Suboxone May Soon Be an Implant


It was announced today that Titan Pharmaceutical’s new drug Probuphine was accepted for review by the FDA. What is Probuphine exactly? Probuphine is a six-month sub dermal implant containing buprenorphine hydrochloride (suboxone.) The drug has been developed as a way to deliver continuous long-term treatment for opioid addiction.

According to recent numbers, there are 2.2 million people suffering from opioid addiction in the United States. Approximately 20 percent of that 2.2 million are addicted to street drugs, such as heroin, and the other 80 percent to prescription drugs, such as oxycodone, hydrocodone, methadone, hydromorphone and codeine. Before 2000, medication assisted therapies for opioid addiction was limited to a select number of facilities around the US. The US Drug Addiction Treatment Act of 2000 changed all that by allowing medical office-based treatment of addiction, expanding access to medication-assisted therapies. After that, sales of buprenorphine (suboxone) went up; today they make about 1.75 billion dollars in the US alone.

Probuphine Under Review by FDA

Probuphine is still in the investigational phase, according to the FDA, which means it is still being determined whether or not it is effective or safe for the general public. Basically, Probuphine goes under the skin (sub dermal) and is designed to deliver the medication buprenorphine for six months after a single treatment. This is meant to promote patient compliance.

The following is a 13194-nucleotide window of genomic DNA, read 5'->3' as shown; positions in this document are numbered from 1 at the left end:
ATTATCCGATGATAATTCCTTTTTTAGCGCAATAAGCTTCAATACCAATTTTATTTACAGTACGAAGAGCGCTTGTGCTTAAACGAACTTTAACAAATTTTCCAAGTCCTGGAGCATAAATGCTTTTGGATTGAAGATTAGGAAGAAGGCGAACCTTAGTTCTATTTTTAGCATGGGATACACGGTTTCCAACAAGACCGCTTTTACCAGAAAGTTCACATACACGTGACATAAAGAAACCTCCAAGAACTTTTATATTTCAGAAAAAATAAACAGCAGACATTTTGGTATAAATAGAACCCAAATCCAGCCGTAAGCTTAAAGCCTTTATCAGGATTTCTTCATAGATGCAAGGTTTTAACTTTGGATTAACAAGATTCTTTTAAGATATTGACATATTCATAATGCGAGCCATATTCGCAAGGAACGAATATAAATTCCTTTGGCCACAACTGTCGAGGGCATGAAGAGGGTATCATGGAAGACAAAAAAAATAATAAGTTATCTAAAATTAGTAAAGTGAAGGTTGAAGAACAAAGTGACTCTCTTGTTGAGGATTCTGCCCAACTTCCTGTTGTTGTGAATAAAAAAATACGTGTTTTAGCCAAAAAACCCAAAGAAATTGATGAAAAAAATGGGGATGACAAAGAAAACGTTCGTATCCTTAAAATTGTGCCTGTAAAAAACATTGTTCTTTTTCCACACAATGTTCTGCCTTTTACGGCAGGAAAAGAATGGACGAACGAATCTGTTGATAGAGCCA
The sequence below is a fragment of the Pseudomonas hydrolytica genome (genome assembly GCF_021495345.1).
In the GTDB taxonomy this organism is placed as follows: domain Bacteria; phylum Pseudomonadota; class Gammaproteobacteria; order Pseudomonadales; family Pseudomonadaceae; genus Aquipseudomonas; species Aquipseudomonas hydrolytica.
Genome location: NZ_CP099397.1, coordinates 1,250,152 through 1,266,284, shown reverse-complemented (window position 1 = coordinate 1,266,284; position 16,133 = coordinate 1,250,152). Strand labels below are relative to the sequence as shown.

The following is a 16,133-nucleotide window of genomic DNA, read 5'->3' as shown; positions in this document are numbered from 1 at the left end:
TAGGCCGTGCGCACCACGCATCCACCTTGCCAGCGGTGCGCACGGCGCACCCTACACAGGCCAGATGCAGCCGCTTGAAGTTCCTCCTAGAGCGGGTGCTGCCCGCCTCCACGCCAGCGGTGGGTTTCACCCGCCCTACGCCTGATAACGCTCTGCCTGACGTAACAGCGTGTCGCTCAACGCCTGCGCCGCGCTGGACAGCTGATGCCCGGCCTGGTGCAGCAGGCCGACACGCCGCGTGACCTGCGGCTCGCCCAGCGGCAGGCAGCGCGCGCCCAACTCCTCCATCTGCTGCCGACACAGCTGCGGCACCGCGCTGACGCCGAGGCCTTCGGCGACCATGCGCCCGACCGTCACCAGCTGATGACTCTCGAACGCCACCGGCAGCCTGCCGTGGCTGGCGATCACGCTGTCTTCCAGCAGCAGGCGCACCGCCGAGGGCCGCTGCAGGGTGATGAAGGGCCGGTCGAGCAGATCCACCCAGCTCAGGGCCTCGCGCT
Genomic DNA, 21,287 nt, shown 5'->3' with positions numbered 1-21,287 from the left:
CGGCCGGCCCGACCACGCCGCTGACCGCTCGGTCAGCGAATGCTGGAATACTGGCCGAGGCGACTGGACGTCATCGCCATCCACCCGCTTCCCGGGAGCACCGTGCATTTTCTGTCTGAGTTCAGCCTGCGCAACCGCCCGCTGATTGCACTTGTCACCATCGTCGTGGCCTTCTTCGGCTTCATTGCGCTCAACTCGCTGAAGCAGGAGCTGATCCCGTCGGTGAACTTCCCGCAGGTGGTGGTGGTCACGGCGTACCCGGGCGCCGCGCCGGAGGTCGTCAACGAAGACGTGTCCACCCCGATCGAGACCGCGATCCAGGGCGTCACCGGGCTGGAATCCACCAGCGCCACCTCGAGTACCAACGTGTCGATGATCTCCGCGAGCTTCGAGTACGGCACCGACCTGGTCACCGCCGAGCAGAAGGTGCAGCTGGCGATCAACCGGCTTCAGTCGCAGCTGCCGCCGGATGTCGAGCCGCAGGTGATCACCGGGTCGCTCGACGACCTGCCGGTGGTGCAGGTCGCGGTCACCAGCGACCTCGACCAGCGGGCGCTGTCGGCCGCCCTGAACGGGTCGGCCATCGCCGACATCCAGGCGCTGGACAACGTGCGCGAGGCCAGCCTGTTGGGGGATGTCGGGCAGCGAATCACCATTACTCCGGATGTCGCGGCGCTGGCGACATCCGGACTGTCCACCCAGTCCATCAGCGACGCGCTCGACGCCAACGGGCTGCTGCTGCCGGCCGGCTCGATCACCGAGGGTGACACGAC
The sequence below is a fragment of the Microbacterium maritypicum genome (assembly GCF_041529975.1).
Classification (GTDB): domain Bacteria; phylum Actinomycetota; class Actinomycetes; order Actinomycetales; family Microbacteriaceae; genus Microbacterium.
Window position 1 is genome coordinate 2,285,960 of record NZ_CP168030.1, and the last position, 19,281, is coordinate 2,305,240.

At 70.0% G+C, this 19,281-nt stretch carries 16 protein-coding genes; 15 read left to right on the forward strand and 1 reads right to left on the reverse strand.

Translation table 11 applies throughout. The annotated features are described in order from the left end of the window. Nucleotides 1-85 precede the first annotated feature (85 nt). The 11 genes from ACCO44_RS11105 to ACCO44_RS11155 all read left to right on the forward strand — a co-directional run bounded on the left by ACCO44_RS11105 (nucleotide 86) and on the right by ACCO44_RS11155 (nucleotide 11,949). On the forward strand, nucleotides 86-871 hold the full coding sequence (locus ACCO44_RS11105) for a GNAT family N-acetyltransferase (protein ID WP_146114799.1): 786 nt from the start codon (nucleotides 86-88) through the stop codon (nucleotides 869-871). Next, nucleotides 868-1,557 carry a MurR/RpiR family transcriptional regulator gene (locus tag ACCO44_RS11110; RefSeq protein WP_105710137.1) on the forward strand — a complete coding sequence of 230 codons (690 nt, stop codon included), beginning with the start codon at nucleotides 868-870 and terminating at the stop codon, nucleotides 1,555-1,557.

Buprenorphine, which is the active ingredient in the medication, is a FDA approved drug for treatment of opiate addiction, and right now it is available in table and film form. Both of these forms require the patient to take them daily in order to be effective.

Probuphine was developed to combat this. Its delivery system consists of a small, solid, implant that can be placed under the skin in the upper arm of the patient. From that point forward the implant will deliver buprenorphine for the next 3 to 6 months before being taken out and then replaced for another six months if necessary.

The idea is that if a patient doesn’t have to remember to take a pill everyday they will be more stable, and at less risk of not taking their medication and relapsing. This implant will quite literally make buprenorphine a part of them so as to keep them from being able of not taking their medication on purpose or by it slipping their mind.

We will keep you update if this makes any further movements towards approval.

What do you think? Is sub dermal suboxone that lasts 6 months at a time a good idea or a bad idea? What do you think about the current long term medication assisted therapy system?

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